Female dogs cannot get pregnant at any time. Most dogs can conceive only for several days twice a year. Much depends on the size and age of the dog. Smaller dogs might come into season three times annually, while the heat cycles of larger breeds and older canines might not occur semiannually.
Canine Heat Cycle
The canine heat cycle consists of four phases. During the initial phase, proestrus, which lasts about nine days, the female dog can attract males, but she won't permit them to breed. During proestrus, there's a bloody discharge from her vagina. During estrus, the following nine days, the female is fertile and allows males to mate. She usually ovulates within 48 hours after entering estrus. During diestrus, which lasts up to three months, her reproductive organs are concentrating on pregnancy. If she's not pregnant, she refuses to breed. Some females experience false pregnancy during this phase. The final phase, anestrus, lasts three to four months, with no sexual interest on the part of the female. If she's delivered and nursed puppies, this is the time her body repairs itself from the stress of pregnancy and lactation.
Canine Sexual Maturity
Most female dogs experience their first heat cycle at the age of 6 months. Veterinarians generally recommend spaying a dog before that date. Large breed female dogs might not have an initial heat cycle until the age of 18 to 24 months. Male dogs generally can impregnate females by the age of 6 months, although full sexual maturity occurs around a year old. Unlike females, males can breed anytime. The American Kennel Club does not recommend breeding a female dog on her first heat. The AKC won't register a litter from a female dog younger than 8 months old or a male dog younger than 7 months of age.
When your dog goes into heat, keep an extremely close eye on her to avoid an "oops" pregnancy. When she urinates during her cycle, she's sending hormonal signals to male dogs that she's available. That means you could find loose male canines attempting to get into your yard or wherever your dog happens to be. When dogs mate, the session often ends with a coital tie. After the dog ejaculates, he and the female remain stuck together, because the swollen bulbus glandis on his penis prevents them from separating. The dog might partially dismount, so the two dogs are facing opposite directions but joined at the genitals. Eventually -- perhaps in a few minutes or an hour -- the dogs naturally separate.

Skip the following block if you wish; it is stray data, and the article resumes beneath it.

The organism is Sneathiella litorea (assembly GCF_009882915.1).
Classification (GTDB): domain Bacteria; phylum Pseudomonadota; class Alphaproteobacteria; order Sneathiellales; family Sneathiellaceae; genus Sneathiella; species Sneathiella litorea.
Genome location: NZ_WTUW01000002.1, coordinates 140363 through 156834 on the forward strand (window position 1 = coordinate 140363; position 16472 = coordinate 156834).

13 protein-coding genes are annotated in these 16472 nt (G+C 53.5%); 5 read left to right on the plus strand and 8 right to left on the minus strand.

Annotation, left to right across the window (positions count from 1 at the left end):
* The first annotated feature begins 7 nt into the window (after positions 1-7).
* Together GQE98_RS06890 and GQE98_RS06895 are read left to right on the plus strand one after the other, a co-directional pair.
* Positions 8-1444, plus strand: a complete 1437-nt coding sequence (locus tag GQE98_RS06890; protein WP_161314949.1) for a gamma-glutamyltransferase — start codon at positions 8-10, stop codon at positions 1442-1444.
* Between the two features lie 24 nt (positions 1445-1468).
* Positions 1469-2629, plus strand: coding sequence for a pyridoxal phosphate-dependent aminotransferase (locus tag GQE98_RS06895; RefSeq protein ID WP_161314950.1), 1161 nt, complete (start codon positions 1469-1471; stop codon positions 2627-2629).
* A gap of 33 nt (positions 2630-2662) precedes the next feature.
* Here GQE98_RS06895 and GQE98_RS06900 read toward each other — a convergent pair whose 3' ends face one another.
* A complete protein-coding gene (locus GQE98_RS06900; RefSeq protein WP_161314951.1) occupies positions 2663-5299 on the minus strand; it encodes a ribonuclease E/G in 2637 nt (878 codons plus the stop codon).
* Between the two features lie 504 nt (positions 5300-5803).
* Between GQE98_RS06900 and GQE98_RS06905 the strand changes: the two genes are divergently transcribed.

Increasingly, purebred dogs become pregnant via artificial insemination. The use of frozen semen allows animals separated by geography to produce offspring, and even allows male dogs to continue siring puppies long after their death. Use of fresh semen requires the presence of the male and female at the time of semen extraction and insemination, according to AKC regulations. Experienced breeders can perform the insemination themselves, while less experienced breeders should rely on a veterinarian's assistance. Artificial insemination is commonly used in breeds in which natural mating is difficult, such as the bulldog. It's also used when breeding dominant females, who might attack the male, or when the sire is an aged male.